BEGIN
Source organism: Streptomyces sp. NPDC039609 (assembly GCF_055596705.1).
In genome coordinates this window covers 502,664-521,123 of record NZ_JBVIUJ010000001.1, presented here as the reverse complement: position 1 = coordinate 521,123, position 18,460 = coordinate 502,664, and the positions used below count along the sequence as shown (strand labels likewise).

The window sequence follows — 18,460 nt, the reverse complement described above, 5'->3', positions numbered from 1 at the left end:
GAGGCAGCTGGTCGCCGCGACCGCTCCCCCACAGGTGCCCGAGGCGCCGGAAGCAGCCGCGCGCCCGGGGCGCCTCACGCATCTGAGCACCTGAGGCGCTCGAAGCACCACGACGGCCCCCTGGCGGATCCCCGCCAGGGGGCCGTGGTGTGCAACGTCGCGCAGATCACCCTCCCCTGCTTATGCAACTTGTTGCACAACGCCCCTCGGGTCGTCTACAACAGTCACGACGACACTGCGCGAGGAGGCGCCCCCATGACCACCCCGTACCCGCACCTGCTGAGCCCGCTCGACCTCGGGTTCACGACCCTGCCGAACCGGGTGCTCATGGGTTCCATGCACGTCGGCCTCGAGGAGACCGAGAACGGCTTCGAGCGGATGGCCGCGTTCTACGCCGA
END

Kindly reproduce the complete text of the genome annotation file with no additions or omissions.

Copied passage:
Source organism: Streptomyces sp. NPDC039609 (assembly GCF_055596705.1).
In genome coordinates this window covers 502,664-521,123 of record NZ_JBVIUJ010000001.1, presented here as the reverse complement: position 1 = coordinate 521,123, position 18,460 = coordinate 502,664, and the positions used below count along the sequence as shown (strand labels likewise).

The window sequence follows — 18,460 nt, the reverse complement described above, 5'->3', positions numbered from 1 at the left end:
GAGGCAGCTGGTCGCCGCGACCGCTCCCCCACAGGTGCCCGAGGCGCCGGAAGCAGCCGCGCGCCCGGGGCGCCTCACGCATCTGAGCACCTGAGGCGCTCGAAGCACCACGACGGCCCCCTGGCGGATCCCCGCCAGGGGGCCGTGGTGTGCAACGTCGCGCAGATCACCCTCCCCTGCTTATGCAACTTGTTGCACAACGCCCCTCGGGTCGTCTACAACAGTCACGACGACACTGCGCGAGGAGGCGCCCCCATGACCACCCCGTACCCGCACCTGCTGAGCCCGCTCGACCTCGGGTTCACGACCCTGCCGAACCGGGTGCTCATGGGTTCCATGCACGTCGGCCTCGAGGAGACCGAGAACGGCTTCGAGCGGATGGCCGCGTTCTACGCCGA